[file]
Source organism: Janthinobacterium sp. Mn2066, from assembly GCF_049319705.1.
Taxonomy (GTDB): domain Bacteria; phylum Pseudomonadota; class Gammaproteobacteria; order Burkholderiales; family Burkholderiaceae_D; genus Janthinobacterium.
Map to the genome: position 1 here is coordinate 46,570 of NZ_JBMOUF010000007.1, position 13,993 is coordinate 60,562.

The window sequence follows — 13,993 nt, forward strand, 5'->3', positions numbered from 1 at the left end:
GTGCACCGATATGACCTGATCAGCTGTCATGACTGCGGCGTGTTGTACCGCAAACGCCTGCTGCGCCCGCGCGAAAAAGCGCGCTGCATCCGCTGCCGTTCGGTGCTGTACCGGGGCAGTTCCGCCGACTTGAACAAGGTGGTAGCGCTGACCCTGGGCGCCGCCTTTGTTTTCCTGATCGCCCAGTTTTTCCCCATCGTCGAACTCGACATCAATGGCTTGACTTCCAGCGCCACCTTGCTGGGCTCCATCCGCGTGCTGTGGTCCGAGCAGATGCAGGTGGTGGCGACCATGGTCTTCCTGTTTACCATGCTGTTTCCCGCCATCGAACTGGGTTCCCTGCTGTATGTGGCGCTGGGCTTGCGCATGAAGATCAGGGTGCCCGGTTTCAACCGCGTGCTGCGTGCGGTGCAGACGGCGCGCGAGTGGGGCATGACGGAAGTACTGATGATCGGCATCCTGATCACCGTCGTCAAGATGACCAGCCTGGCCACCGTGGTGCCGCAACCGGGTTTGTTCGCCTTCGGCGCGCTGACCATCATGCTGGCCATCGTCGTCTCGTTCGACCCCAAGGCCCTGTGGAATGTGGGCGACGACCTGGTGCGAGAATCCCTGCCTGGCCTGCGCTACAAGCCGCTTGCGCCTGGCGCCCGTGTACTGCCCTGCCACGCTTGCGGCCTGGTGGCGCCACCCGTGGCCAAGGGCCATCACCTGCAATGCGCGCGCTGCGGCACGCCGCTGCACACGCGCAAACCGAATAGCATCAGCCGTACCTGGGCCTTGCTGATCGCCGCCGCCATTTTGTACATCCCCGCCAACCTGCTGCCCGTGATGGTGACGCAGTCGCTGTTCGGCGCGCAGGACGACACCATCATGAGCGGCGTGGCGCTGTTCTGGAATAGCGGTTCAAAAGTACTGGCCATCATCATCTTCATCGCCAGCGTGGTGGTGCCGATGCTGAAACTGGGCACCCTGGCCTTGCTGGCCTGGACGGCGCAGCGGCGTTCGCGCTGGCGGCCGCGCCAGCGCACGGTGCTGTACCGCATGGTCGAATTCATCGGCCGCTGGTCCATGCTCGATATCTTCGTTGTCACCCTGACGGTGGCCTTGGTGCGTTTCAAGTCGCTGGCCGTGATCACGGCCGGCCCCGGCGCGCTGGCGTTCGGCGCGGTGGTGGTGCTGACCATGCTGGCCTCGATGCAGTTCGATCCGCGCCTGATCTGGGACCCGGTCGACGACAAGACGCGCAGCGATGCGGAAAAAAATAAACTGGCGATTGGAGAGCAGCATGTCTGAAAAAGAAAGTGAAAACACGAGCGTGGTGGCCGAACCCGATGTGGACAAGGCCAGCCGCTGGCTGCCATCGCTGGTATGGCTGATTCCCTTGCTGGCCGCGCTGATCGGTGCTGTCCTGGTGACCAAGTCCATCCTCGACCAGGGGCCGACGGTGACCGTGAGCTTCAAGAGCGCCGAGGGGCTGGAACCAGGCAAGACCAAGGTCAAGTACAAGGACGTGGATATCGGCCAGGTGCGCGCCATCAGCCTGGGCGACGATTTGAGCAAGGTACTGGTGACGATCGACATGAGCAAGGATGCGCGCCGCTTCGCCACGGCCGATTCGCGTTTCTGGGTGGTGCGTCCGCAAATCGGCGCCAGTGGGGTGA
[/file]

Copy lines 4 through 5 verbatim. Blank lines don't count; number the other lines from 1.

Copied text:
The window sequence follows — 13,993 nt, forward strand, 5'->3', positions numbered from 1 at the left end:
GTGCACCGATATGACCTGATCAGCTGTCATGACTGCGGCGTGTTGTACCGCAAACGCCTGCTGCGCCCGCGCGAAAAAGCGCGCTGCATCCGCTGCCGTTCGGTGCTGTACCGGGGCAGTTCCGCCGACTTGAACAAGGTGGTAGCGCTGACCCTGGGCGCCGCCTTTGTTTTCCTGATCGCCCAGTTTTTCCCCATCGTCGAACTCGACATCAATGGCTTGACTTCCAGCGCCACCTTGCTGGGCTCCATCCGCGTGCTGTGGTCCGAGCAGATGCAGGTGGTGGCGACCATGGTCTTCCTGTTTACCATGCTGTTTCCCGCCATCGAACTGGGTTCCCTGCTGTATGTGGCGCTGGGCTTGCGCATGAAGATCAGGGTGCCCGGTTTCAACCGCGTGCTGCGTGCGGTGCAGACGGCGCGCGAGTGGGGCATGACGGAAGTACTGATGATCGGCATCCTGATCACCGTCGTCAAGATGACCAGCCTGGCCACCGTGGTGCCGCAACCGGGTTTGTTCGCCTTCGGCGCGCTGACCATCATGCTGGCCATCGTCGTCTCGTTCGACCCCAAGGCCCTGTGGAATGTGGGCGACGACCTGGTGCGAGAATCCCTGCCTGGCCTGCGCTACAAGCCGCTTGCGCCTGGCGCCCGTGTACTGCCCTGCCACGCTTGCGGCCTGGTGGCGCCACCCGTGGCCAAGGGCCATCACCTGCAATGCGCGCGCTGCGGCACGCCGCTGCACACGCGCAAACCGAATAGCATCAGCCGTACCTGGGCCTTGCTGATCGCCGCCGCCATTTTGTACATCCCCGCCAACCTGCTGCCCGTGATGGTGACGCAGTCGCTGTTCGGCGCGCAGGACGACACCATCATGAGCGGCGTGGCGCTGTTCTGGAATAGCGGTTCAAAAGTACTGGCCATCATCATCTTCATCGCCAGCGTGGTGGTGCCGATGCTGAAACTGGGCACCCTGGCCTTGCTGGCCTGGACGGCGCAGCGGCGTTCGCGCTGGCGGCCGCGCCAGCGCACGGTGCTGTACCGCATGGTCGAATTCATCGGCCGCTGGTCCATGCTCGATATCTTCGTTGTCACCCTGACGGTGGCCTTGGTGCGTTTCAAGTCGCTGGCCGTGATCACGGCCGGCCCCGGCGCGCTGGCGTTCGGCGCGGTGGTGGTGCTGACCATGCTGGCCTCGATGCAGTTCGATCCGCGCCTGATCTGGGACCCGGTCGACGACAAGACGCGCAGCGATGCGGAAAAAAATAAACTGGCGATTGGAGAGCAGCATGTCTGAAAAAGAAAGTGAAAACACGAGCGTGGTGGCCGAACCCGATGTGGACAAGGCCAGCCGCTGGCTGCCATCGCTGGTATGGCTGATTCCCTTGCTGGCCGCGCTGATCGGTGCTGTCCTGGTGACCAAGTCCATCCTCGACCAGGGGCCGACGGTGACCGTGAGCTTCAAGAGCGCCGAGGGGCTGGAACCAGGCAAGACCAAGGTCAAGTACAAGGACGTGGATATCGGCCAGGTGCGCGCCATCAGCCTGGGCGACGATTTGAGCAAGGTACTGGTGACGATCGACATGAGCAAGGATGCGCGCCGCTTCGCCACGGCCGATTCGCGTTTCTGGGTGGTGCGTCCGCAAATCGGCGCCAGTGGGGTGA